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Difference Maker

A college push for Hispanic teens

Maria Gonzalez helps teens excel with an after school program.

By Megan BroderickAssociated Press / September 8, 2008



Torrington, Conn.

Back-to-school time for Maria Gonzalez means Friday evenings in a church basement, surrounded by 30 teens chattering in a mix of English and Spanish. She pushes them to excel in school, though she is not a teacher.

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Ms. Gonzalez has assigned herself a mission: to improve the graduation rates and college attendance of Hispanic youths in Torrington and Winsted, Conn.

She fears that immigrant teens in Torrington and Winsted believe college is out of reach because they live in poverty or are unsure of the English language. So Gonzalez pushes these teens to succeed in school.

"Do something so you don't have to be stuck in a factory," she tells them. "You have the opportunity. Take advantage of that."

The problems Gonzalez is tackling might be newer to Torrington, where the immigrant population has grown recently. The national Hispanic high school dropout rate is 21 percent compared with the national average of 10 percent, according to the Pew Hispanic Center. Additionally, students of color, those from low-income backgrounds, and first-generation students are less likely to apply for college or complete postsecondary education, according to the center.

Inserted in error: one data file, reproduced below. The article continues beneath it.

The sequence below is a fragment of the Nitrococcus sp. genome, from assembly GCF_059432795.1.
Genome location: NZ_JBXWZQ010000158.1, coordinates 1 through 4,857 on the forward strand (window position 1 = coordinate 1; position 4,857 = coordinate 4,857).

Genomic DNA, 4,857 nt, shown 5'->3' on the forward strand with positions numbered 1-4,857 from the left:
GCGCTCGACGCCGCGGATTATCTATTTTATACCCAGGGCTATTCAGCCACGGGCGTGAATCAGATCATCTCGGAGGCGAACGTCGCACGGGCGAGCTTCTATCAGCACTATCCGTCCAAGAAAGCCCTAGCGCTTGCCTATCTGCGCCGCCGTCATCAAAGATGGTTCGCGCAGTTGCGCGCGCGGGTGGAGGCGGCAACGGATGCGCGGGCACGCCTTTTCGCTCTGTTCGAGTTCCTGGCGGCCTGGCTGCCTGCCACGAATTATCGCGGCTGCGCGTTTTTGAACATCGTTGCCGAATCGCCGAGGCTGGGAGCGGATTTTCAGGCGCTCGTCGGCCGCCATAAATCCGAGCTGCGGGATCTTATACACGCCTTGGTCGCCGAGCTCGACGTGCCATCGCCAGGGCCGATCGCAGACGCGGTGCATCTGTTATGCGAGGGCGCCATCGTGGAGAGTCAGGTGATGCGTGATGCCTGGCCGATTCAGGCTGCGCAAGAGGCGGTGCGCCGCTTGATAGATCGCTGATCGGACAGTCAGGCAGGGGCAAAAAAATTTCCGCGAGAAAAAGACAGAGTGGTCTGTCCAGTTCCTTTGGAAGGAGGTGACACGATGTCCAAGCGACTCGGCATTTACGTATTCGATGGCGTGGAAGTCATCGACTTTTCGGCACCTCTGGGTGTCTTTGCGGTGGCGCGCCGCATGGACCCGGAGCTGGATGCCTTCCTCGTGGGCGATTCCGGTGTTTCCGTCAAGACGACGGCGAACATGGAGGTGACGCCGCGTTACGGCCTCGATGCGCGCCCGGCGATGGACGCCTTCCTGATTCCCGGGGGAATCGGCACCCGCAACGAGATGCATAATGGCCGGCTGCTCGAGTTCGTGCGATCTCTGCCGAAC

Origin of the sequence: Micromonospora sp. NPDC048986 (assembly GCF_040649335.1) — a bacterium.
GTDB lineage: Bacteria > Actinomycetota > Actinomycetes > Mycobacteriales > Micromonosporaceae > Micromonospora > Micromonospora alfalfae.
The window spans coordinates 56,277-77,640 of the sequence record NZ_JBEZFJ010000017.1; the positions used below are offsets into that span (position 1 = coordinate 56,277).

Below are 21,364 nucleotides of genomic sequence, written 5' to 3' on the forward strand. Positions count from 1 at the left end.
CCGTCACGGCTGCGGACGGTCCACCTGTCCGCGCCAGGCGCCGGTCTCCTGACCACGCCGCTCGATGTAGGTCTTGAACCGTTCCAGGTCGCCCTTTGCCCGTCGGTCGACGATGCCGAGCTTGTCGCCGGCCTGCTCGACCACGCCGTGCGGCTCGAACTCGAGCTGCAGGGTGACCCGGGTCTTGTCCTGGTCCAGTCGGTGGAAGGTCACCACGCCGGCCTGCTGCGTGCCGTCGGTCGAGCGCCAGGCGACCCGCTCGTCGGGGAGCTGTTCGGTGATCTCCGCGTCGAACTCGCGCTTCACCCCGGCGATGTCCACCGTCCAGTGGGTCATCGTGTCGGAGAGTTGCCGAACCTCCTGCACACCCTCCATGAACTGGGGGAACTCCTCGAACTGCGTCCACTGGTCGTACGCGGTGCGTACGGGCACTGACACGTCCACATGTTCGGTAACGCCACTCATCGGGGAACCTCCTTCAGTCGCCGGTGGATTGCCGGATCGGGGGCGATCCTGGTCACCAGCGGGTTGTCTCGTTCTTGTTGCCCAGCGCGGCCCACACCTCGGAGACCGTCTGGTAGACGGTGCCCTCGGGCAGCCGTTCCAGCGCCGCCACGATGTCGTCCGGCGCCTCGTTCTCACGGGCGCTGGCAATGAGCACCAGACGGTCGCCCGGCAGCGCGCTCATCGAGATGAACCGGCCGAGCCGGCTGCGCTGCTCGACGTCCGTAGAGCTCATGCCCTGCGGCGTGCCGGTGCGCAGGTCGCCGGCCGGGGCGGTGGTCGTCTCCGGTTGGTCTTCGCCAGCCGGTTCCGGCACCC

Gonzalez started her program, which she calls Youth Opportunities, in January with a grant of a little more than $3,000. She meets with teens in the basement room at Trinity Episcopal Church on Friday nights, and begins with a group activity. Then there's a guest speaker, followed by lessons in traditional Dominican and Puerto Rican dance. Throughout the evening, tutors meet with individual students needing help on homework or school projects.

Danny Diaz, an eighth-grader at Torrington Middle School who would like to go to Harvard and also be a professional baseball player, has a clear idea of why Gonzalez is running the group.

Because of Hispanic students who drop out of school, "people in Torrington think that Hispanics are up to no good," he said. "She's trying to change that."

"I can see that too many kids, they don't have anything to do after school. They're coming here and they want to stay here," Danny's mother, Dolores Ramirez, said.

Ms. Ramirez said she arrived early to drop her son off one Friday during the winter and there were already kids standing outside the door in the cold waiting for Gonzalez.

"She is loving," she said. "And all these kids, they love her."

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